Isaac

Seven years ago this Wednesday, hurricane Katrina ripped into the Gulf Coast.  This Wednesday, hurricane Isaac will remind everyone on the Gulf Coast of Katrina.  Whether it comes ashore as a monster storm, or just a good storm is still to be determined.  However, there are some indicators that this could be a big one. 

Water Temperatures:

Very warm water in the Gulf of Mexico is what Isaac needs to strengthen.  Right now, it looks like Isaac will be passing over water that is between 80-85 degrees F.  That is like high octane jet fuel to a developing storm.  While ocean water temperature isn't the only factor that influences a storm and intensification, it is one of the most important.

Dry Air:   

Right now, it is sucking some drier air into the southwest side of the storm, making it harder for rapid intensification to occur.  . 

Notice how there aren't any many clouds to the southwest of Isaac?  That's the influence of the dry air.  So while warm water is important, if the storm sucks dry air into the core, it can disrupt the intensification process.  That dry air is forecast to go away in the next day or so.  One of many elements to watch...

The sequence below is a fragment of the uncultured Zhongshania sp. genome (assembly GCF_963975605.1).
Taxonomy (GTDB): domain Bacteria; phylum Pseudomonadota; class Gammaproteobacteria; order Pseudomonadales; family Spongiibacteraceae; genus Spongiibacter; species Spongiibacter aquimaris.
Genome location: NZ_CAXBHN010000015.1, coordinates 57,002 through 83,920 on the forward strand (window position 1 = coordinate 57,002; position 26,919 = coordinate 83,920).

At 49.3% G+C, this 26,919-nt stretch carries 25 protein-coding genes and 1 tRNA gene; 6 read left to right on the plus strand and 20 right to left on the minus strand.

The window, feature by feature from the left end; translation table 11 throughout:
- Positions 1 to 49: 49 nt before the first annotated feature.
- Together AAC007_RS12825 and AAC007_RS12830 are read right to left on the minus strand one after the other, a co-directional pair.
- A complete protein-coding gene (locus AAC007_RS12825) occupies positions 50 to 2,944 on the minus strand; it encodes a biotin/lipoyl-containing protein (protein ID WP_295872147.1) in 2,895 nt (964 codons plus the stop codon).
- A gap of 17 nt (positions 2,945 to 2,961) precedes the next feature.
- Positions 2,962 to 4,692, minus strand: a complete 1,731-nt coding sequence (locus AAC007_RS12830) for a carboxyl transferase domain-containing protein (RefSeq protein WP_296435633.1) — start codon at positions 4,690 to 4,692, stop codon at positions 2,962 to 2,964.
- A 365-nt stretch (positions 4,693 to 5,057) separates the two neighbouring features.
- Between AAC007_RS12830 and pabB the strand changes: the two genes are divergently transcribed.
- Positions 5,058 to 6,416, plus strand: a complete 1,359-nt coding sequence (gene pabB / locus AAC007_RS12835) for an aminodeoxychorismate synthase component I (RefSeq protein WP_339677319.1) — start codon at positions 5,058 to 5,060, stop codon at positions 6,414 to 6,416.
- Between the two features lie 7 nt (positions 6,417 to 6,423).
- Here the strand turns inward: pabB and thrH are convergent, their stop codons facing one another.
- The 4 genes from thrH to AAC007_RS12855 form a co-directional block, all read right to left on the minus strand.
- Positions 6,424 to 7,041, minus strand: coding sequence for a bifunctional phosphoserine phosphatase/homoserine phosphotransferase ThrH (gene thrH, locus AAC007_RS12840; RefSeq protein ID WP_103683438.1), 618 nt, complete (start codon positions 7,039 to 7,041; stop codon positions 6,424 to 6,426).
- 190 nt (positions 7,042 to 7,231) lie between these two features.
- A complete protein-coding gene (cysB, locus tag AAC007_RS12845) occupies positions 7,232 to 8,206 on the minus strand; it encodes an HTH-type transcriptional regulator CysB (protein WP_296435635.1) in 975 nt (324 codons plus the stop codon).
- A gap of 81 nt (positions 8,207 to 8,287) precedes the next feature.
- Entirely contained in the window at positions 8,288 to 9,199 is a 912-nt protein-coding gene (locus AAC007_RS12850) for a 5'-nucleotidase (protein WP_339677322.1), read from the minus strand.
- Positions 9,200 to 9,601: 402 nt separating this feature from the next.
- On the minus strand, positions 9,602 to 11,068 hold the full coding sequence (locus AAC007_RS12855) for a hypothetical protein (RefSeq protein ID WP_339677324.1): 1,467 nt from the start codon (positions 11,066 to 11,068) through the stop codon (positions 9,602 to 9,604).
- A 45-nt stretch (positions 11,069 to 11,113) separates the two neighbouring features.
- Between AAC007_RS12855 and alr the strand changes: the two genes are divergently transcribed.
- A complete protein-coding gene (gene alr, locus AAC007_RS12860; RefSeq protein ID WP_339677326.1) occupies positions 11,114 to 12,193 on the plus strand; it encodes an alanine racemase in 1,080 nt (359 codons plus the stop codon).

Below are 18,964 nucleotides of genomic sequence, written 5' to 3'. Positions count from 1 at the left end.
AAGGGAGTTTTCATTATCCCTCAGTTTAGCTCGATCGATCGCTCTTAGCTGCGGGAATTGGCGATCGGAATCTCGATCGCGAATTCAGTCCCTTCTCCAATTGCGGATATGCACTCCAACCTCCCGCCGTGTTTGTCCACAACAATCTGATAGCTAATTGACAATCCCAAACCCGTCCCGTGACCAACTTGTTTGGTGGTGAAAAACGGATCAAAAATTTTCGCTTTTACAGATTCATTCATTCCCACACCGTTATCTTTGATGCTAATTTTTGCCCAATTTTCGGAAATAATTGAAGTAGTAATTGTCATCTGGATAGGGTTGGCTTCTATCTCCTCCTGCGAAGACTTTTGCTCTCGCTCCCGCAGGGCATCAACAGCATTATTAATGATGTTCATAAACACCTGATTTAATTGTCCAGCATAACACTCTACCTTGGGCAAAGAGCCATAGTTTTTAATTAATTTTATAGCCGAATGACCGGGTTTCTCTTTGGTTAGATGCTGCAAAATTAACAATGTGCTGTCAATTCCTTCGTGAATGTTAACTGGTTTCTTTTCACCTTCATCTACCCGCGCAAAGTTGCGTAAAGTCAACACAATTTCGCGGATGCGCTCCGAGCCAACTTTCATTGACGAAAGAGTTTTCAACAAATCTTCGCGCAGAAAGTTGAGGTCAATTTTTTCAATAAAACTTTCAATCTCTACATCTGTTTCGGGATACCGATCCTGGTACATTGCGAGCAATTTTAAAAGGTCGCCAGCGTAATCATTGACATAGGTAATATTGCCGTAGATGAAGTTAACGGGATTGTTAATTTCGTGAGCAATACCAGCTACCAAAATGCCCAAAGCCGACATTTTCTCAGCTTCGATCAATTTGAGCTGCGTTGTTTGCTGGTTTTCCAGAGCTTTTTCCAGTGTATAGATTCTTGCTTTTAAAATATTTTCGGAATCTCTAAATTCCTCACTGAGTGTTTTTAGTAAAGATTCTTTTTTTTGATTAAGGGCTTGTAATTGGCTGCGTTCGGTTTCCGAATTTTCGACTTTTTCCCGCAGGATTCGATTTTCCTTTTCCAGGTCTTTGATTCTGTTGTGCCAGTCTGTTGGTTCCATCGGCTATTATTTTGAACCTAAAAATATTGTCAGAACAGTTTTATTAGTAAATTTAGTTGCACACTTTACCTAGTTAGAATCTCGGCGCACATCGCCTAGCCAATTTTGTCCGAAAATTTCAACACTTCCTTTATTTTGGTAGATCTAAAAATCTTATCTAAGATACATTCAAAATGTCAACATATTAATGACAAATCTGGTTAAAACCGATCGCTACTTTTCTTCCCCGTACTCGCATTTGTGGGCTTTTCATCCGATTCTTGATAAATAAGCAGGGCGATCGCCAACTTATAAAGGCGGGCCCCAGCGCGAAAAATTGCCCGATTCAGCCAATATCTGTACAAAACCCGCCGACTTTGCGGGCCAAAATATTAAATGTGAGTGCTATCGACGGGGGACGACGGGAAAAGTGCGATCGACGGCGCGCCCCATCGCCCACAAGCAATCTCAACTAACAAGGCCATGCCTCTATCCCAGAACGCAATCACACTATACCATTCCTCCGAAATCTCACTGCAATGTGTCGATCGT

Official Track:

The folks at the National Hurricane Center do a great job.  They hae an incredibly tough job, especially with a storm like Isaac.  Computer models placing landfall anywhere from Destin, FL to just northeast of Houston, TX.  That's a big area of potential!  NHC only forecasting a category 2 storm as it comes on shore, but I worry that may be underdone due to all of the fuel that lies ahead of Isaac.  One computer model today showed Isaac as a strong category 4 storm, hitting areas near New Orleans.  Frightenting scenario, but it is just a computer model forecast.  Something we have to pay attention to, but not a done deal.

Comparing a storm to Katrina is a tricky thing.  Everyone remembers what Katrina was all about.  But keep this in mind...  Katrina weakened considerably when it came ashore.  Dropping from a Cat 5 to a weak Cat 3.  While New Orleans was the focus, it devastated areas between New Orleans and Mobile.  This storm has the potential to be big and impact the same area.  Telling folks that is our job, not an act of irresponsibility or sensationalism as some folks think.  Making sure folks know the potential and being well prepared is the key.  Still lot's to be decided in regard to Isaac, but if I lived in the path, I would be getting out while I could...

Chief Meteorologist

Brian Bledsoe

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